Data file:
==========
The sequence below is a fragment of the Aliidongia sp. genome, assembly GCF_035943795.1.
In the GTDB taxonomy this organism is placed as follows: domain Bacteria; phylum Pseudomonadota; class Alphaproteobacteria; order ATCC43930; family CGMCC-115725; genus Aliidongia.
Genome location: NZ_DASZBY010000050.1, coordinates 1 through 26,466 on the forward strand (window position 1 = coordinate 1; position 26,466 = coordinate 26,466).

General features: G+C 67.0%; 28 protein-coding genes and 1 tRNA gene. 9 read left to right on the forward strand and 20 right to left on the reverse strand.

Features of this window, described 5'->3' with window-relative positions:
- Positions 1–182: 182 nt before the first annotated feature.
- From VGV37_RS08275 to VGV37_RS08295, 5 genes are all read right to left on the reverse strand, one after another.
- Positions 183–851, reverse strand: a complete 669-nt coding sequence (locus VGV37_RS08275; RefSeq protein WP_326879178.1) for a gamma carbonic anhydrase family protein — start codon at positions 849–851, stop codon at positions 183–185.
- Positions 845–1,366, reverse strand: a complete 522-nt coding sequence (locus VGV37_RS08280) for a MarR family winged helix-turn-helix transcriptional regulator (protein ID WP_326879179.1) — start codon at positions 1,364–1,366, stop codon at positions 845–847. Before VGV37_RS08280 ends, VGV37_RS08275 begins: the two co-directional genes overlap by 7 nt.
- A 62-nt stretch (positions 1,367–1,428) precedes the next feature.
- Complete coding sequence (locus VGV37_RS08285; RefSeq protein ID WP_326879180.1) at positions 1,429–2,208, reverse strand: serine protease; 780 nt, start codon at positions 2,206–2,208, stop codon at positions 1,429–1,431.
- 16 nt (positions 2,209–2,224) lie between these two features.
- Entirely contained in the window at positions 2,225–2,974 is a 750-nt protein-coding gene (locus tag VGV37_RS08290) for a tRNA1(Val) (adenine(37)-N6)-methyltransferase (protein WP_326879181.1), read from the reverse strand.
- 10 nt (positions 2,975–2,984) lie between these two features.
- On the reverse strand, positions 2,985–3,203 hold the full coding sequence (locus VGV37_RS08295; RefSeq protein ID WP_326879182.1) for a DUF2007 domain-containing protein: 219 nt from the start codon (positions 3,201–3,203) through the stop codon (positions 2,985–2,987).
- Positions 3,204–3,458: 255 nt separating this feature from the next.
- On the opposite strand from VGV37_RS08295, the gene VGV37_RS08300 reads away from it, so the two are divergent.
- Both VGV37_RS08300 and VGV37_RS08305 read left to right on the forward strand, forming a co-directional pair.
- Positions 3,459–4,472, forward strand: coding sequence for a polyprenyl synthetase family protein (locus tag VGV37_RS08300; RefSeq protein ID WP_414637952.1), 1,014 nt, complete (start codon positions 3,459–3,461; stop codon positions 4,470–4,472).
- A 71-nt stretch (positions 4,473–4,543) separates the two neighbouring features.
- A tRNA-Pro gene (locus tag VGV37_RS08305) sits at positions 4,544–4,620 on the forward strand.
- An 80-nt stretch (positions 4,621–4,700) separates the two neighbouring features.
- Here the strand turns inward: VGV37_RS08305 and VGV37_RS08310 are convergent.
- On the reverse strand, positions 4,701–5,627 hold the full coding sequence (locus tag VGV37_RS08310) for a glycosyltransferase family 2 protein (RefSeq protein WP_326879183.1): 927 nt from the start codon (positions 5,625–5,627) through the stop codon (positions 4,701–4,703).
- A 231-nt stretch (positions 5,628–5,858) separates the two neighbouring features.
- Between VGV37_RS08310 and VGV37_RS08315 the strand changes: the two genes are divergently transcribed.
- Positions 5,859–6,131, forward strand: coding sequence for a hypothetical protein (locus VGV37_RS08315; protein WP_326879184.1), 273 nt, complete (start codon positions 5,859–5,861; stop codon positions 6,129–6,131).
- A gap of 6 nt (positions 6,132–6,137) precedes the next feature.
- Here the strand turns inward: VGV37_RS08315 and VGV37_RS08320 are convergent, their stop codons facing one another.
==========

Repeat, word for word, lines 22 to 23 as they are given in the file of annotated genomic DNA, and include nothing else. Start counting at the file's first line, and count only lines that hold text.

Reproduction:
- An 80-nt stretch (positions 4,621–4,700) separates the two neighbouring features.
- Here the strand turns inward: VGV37_RS08305 and VGV37_RS08310 are convergent.